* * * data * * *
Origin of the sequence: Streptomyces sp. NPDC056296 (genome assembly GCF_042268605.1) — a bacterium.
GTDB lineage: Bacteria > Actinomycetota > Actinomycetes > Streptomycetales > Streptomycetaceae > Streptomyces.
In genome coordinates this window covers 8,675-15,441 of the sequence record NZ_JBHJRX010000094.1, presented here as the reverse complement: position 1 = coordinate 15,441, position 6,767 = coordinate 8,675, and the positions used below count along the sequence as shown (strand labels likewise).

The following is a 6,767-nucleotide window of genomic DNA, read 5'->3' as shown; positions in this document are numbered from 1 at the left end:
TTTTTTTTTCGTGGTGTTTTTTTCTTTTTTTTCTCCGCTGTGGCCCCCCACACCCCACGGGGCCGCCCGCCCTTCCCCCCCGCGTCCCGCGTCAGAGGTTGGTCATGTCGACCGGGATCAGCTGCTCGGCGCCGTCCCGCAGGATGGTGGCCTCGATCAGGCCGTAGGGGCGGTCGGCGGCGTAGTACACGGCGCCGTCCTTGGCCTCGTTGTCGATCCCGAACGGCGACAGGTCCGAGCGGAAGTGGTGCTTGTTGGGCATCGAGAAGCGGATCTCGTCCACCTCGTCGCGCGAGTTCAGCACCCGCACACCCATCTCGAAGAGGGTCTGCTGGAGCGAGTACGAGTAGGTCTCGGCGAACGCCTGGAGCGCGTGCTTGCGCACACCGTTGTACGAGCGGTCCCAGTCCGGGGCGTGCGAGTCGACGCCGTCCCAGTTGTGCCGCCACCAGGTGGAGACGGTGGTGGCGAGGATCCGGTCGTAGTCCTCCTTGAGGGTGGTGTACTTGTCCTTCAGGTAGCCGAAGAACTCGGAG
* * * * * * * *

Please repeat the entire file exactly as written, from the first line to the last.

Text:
Origin of the sequence: Streptomyces sp. NPDC056296 (genome assembly GCF_042268605.1) — a bacterium.
GTDB lineage: Bacteria > Actinomycetota > Actinomycetes > Streptomycetales > Streptomycetaceae > Streptomyces.
In genome coordinates this window covers 8,675-15,441 of the sequence record NZ_JBHJRX010000094.1, presented here as the reverse complement: position 1 = coordinate 15,441, position 6,767 = coordinate 8,675, and the positions used below count along the sequence as shown (strand labels likewise).

The following is a 6,767-nucleotide window of genomic DNA, read 5'->3' as shown; positions in this document are numbered from 1 at the left end:
TTTTTTTTTCGTGGTGTTTTTTTCTTTTTTTTCTCCGCTGTGGCCCCCCACACCCCACGGGGCCGCCCGCCCTTCCCCCCCGCGTCCCGCGTCAGAGGTTGGTCATGTCGACCGGGATCAGCTGCTCGGCGCCGTCCCGCAGGATGGTGGCCTCGATCAGGCCGTAGGGGCGGTCGGCGGCGTAGTACACGGCGCCGTCCTTGGCCTCGTTGTCGATCCCGAACGGCGACAGGTCCGAGCGGAAGTGGTGCTTGTTGGGCATCGAGAAGCGGATCTCGTCCACCTCGTCGCGCGAGTTCAGCACCCGCACACCCATCTCGAAGAGGGTCTGCTGGAGCGAGTACGAGTAGGTCTCGGCGAACGCCTGGAGCGCGTGCTTGCGCACACCGTTGTACGAGCGGTCCCAGTCCGGGGCGTGCGAGTCGACGCCGTCCCAGTTGTGCCGCCACCAGGTGGAGACGGTGGTGGCGAGGATCCGGTCGTAGTCCTCCTTGAGGGTGGTGTACTTGTCCTTCAGGTAGCCGAAGAACTCGGAG